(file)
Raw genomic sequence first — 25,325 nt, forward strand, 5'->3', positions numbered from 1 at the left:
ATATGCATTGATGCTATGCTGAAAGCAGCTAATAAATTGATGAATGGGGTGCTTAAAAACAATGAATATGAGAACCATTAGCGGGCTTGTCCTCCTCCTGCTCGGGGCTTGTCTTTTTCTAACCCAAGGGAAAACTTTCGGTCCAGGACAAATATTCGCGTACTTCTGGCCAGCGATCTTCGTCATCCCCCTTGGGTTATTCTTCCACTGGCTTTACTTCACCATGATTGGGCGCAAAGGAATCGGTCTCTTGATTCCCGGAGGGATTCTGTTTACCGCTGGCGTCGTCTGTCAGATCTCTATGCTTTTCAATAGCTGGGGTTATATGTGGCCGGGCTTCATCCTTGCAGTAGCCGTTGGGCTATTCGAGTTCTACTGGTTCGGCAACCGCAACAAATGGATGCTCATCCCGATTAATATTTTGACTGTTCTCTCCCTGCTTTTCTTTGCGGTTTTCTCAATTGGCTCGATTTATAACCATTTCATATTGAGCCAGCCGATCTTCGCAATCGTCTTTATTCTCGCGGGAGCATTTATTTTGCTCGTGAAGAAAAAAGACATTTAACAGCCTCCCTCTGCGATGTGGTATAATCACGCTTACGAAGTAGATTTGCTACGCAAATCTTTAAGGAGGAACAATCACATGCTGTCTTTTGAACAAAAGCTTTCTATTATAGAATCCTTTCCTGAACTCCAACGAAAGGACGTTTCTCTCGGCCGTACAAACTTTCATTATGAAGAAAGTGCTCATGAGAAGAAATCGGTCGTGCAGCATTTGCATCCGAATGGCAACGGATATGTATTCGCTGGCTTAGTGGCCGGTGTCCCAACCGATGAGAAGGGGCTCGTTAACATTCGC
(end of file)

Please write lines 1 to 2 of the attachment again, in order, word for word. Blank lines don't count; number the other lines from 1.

Raw genomic sequence first — 25,325 nt, forward strand, 5'->3', positions numbered from 1 at the left:
ATATGCATTGATGCTATGCTGAAAGCAGCTAATAAATTGATGAATGGGGTGCTTAAAAACAATGAATATGAGAACCATTAGCGGGCTTGTCCTCCTCCTGCTCGGGGCTTGTCTTTTTCTAACCCAAGGGAAAACTTTCGGTCCAGGACAAATATTCGCGTACTTCTGGCCAGCGATCTTCGTCATCCCCCTTGGGTTATTCTTCCACTGGCTTTACTTCACCATGATTGGGCGCAAAGGAATCGGTCTCTTGATTCCCGGAGGGATTCTGTTTACCGCTGGCGTCGTCTGTCAGATCTCTATGCTTTTCAATAGCTGGGGTTATATGTGGCCGGGCTTCATCCTTGCAGTAGCCGTTGGGCTATTCGAGTTCTACTGGTTCGGCAACCGCAACAAATGGATGCTCATCCCGATTAATATTTTGACTGTTCTCTCCCTGCTTTTCTTTGCGGTTTTCTCAATTGGCTCGATTTATAACCATTTCATATTGAGCCAGCCGATCTTCGCAATCGTCTTTATTCTCGCGGGAGCATTTATTTTGCTCGTGAAGAAAAAAGACATTTAACAGCCTCCCTCTGCGATGTGGTATAATCACGCTTACGAAGTAGATTTGCTACGCAAATCTTTAAGGAGGAACAATCACATGCTGTCTTTTGAACAAAAGCTTTCTATTATAGAATCCTTTCCTGAACTCCAACGAAAGGACGTTTCTCTCGGCCGTACAAACTTTCATTATGAAGAAAGTGCTCATGAGAAGAAATCGGTCGTGCAGCATTTGCATCCGAATGGCAACGGATATGTATTCGCTGGCTTAGTGGCCGGTGTCCCAACCGATGAGAAGGGGCTCGTTAACATTCGC